Want to know more about how proverbs work as part of a larger divination system? Read the article here about patakis (sacred stories) and proverbs as systems of knowledge.
Proverbs are used in consultas
All cultures have popular sayings that reveal folk wisdom, but the refranes of Santería are more than that. They are linked to Odu, the sacred patterns that fall on the mat during a consulta, or a reading done through divination with the cowrie shells. These readings carry special meaning for the client, and the patakís (sacred stories) and proverbs associated with each odu help the diviner remember what the most important lessons of the odu are. A good diviner will know as many of the patakís and refranes as possible, because they encapsulate key ideas that the client needs to know in order to live a more prosperous and meaningful life.
In addition to their important religious function in the divination process, the refranes of Cuban Santería are fascinating windows into the history and philosophy of the Lucumí people. They reveal strategies for survival developed by oppressed people in difficult circumstances. They reflect the values of the Afro-Cuban people, such as the need for discretion, the importance of keeping a cool head, and the dangers that go with excessive pride, envy, or arrogance. Most of the refranes have several levels of symbolic or metaphorical meaning that take them way beyond their literal sense. Despite their old-fashioned flavor, they're timeless jewels of wisdom. Anyone can benefit from them, at any time. They can be easily applied to every day life lessons.
Who's in charge?
1-1 When the king dies, there's a prince waiting to be crowned. Rey muerto, príncipe coronado.
Proverbs express literal truths, but also have symbolic meaning. This one talks clearly about transitory power and reminds us that we're mortal. No matter how important we think we are, one day we won't be around anymore, and someone else will take our place. There's always someone - a student, a junior colleague, an assistant, an apprentice, an understudy, a son or daughter - who's going to step in and replace us. They don't necessarily wish us harm - maybe they even love us - but, they know there's going to be a day when we're not around anymore, and they're going to occupy the vacant spot we leave behind. That's the nature of life.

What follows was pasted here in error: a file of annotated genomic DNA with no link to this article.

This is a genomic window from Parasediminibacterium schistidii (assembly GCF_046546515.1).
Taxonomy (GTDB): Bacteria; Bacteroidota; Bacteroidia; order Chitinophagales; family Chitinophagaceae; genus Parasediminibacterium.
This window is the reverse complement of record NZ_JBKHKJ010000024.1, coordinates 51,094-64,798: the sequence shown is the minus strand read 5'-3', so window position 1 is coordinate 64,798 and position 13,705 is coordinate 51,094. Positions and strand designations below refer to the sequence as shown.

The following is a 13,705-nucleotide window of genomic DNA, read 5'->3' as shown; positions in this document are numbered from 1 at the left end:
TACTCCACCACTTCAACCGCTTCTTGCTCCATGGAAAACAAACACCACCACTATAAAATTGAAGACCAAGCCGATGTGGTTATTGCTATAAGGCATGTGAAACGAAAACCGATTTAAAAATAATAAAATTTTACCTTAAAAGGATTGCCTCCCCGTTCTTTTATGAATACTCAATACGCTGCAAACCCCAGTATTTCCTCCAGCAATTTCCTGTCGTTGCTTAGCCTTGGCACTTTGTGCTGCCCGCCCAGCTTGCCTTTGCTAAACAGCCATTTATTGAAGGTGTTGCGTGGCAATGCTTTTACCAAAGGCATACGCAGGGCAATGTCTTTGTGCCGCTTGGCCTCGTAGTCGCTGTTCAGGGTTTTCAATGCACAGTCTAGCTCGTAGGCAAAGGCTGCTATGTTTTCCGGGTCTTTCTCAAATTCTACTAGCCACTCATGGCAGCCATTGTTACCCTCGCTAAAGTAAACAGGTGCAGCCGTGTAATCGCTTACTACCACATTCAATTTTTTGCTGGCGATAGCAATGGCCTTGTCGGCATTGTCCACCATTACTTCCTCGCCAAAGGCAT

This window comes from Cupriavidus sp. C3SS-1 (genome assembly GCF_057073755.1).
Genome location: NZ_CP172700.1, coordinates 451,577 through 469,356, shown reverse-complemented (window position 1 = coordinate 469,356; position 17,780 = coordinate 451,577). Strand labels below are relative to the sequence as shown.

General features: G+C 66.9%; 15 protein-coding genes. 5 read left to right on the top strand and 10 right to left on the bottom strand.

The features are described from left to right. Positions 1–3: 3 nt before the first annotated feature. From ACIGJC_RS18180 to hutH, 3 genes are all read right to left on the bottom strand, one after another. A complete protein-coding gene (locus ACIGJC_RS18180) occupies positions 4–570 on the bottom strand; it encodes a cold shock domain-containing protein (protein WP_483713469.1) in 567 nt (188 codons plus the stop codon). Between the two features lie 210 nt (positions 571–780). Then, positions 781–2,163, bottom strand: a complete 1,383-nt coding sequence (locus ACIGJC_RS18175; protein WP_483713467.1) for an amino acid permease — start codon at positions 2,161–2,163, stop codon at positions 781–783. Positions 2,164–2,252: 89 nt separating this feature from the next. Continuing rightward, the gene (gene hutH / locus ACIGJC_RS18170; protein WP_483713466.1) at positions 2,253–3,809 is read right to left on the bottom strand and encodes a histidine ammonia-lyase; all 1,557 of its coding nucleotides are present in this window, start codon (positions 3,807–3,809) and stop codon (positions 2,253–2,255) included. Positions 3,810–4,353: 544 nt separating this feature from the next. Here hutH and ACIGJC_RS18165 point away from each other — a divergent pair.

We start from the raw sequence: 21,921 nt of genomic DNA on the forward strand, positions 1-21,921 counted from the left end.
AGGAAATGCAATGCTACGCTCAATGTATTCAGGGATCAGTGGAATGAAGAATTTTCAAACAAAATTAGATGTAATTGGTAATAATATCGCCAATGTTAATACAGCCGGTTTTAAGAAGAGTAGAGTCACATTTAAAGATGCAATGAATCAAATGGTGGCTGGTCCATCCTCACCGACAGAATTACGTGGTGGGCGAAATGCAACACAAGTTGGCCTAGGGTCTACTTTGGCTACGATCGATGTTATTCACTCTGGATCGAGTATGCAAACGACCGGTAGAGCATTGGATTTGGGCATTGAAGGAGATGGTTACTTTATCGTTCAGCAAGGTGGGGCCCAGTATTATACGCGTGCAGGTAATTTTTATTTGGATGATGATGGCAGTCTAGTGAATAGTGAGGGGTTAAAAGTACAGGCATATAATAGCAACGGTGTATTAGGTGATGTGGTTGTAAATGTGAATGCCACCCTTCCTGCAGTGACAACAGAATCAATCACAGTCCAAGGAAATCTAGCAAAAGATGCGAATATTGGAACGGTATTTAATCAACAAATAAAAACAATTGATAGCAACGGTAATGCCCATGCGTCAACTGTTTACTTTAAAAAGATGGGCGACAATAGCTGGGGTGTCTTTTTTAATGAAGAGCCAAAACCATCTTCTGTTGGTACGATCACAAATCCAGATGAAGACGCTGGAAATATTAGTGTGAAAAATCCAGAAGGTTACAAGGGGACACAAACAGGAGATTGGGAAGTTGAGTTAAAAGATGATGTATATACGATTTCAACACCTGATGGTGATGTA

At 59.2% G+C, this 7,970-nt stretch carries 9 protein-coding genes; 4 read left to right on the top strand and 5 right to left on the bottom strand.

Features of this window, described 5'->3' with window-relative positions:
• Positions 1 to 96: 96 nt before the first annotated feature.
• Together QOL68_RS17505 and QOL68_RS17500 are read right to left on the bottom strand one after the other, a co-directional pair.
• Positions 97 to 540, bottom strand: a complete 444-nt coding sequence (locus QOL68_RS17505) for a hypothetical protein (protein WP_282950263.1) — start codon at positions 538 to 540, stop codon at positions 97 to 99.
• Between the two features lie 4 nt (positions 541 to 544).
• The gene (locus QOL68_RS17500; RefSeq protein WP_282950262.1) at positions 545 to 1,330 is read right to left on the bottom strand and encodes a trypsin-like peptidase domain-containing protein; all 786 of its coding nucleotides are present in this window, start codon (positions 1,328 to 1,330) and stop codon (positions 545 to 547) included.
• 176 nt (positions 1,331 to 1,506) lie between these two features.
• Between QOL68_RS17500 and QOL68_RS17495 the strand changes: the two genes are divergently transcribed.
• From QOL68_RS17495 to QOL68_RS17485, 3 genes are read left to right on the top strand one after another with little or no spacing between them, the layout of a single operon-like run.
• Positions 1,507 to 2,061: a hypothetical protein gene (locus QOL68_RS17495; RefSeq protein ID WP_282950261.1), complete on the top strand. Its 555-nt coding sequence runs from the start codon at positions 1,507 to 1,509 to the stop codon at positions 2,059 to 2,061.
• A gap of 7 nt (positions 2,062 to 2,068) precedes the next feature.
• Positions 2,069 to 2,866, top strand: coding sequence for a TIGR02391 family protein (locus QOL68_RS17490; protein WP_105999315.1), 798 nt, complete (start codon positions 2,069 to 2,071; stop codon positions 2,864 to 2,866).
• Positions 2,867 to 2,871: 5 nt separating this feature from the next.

Ocana (1) is an odu (sign) that talks about birth and death, or beginnings and ends, as part of a natural cycle. This proverb, in particular, reminds us not to take ourselves so seriously. In what area of our life are we thinking of ourselves as the king or queen? Work? Home? In a relationship? Do we act like we can't be replaced? Do we think we need to devote ourselves heart and soul to some enterprise because it won't succeed without us? When this odu comes up in a reading, the client needs to sit back and take a good look at his attitudes and behavior. In all likelihood, he feels irreplaceable in some way, and he's obsessed with whatever it is that makes him feel so important. He might be a workaholic who neglects his family and homelife because he thinks his business would fall apart without him. He might be a controlling parent who's alienating his children because he won't allow them to make a move without his permission. When Ocana comes with osorbo (misfortune), the client can be seriously out of balance. He can be extremely stubborn, willful, and short tempered. He feels he has to be right all the time, and he can't stand to be corrected. He truly believes he knows better than everyone else; this makes him difficult to live with and, eventually, it drives people away.
Power doesn't last forever
This proverb tells the client to lighten up. No matter how important or powerful we think we are, the world won't end when we're not here anymore. Everything will go on without us, and someone else will fill our shoes. In the meantime, life is short, so why not enjoy it? Why should we exhaust ourselves working all the time? Why should we make ourselves sick worrying about things we can't control? What's the worst that would happen if we give up some of our control and walk away from things once in a while? We don't have to go to extremes and give up everything that matters to us, but we should examine our lives carefully to know what's truly important, and where our priorities lie. We need to be sure we're living a life we enjoy. Kings carry a lot of responsibility on their shoulders, and they make a lot of personal sacrifices for the good of the kingdom. Perhaps the king's subjects appreciate his sacrifices, and perhaps they don't. Perhaps they admire and respect him, and perhaps they don't. The only thing that's certain is that one day the king will die and a new king will be crowned. People will bow down to the new king, and the cycle will repeat itself with another prince on the sidelines waiting to be crowned.
Eni Acho Iya is a practicing Santera, daughter of Ochún. She's also an academic with a PhD in Spanish and Latin American culture.